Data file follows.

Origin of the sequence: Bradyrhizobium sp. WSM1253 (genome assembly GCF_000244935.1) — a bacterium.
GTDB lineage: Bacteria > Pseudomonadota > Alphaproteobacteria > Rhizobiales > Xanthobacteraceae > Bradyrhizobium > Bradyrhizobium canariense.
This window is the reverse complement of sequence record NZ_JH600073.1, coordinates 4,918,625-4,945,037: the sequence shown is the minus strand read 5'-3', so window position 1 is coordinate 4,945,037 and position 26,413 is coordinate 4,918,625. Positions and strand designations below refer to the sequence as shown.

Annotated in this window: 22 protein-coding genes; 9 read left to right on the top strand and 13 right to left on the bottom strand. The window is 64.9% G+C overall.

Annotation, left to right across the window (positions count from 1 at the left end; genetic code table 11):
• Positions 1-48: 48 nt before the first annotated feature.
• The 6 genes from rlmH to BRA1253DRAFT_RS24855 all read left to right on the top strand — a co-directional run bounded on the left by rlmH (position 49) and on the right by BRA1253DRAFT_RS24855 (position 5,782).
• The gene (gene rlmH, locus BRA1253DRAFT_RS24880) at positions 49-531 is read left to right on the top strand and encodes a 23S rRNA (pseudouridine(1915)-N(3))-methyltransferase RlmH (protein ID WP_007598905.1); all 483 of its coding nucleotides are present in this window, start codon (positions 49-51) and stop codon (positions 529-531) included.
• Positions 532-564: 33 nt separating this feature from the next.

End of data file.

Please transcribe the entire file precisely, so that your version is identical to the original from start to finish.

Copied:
Origin of the sequence: Bradyrhizobium sp. WSM1253 (genome assembly GCF_000244935.1) — a bacterium.
GTDB lineage: Bacteria > Pseudomonadota > Alphaproteobacteria > Rhizobiales > Xanthobacteraceae > Bradyrhizobium > Bradyrhizobium canariense.
This window is the reverse complement of sequence record NZ_JH600073.1, coordinates 4,918,625-4,945,037: the sequence shown is the minus strand read 5'-3', so window position 1 is coordinate 4,945,037 and position 26,413 is coordinate 4,918,625. Positions and strand designations below refer to the sequence as shown.

Annotated in this window: 22 protein-coding genes; 9 read left to right on the top strand and 13 right to left on the bottom strand. The window is 64.9% G+C overall.

Annotation, left to right across the window (positions count from 1 at the left end; genetic code table 11):
• Positions 1-48: 48 nt before the first annotated feature.
• The 6 genes from rlmH to BRA1253DRAFT_RS24855 all read left to right on the top strand — a co-directional run bounded on the left by rlmH (position 49) and on the right by BRA1253DRAFT_RS24855 (position 5,782).
• The gene (gene rlmH, locus BRA1253DRAFT_RS24880) at positions 49-531 is read left to right on the top strand and encodes a 23S rRNA (pseudouridine(1915)-N(3))-methyltransferase RlmH (protein ID WP_007598905.1); all 483 of its coding nucleotides are present in this window, start codon (positions 49-51) and stop codon (positions 529-531) included.
• Positions 532-564: 33 nt separating this feature from the next.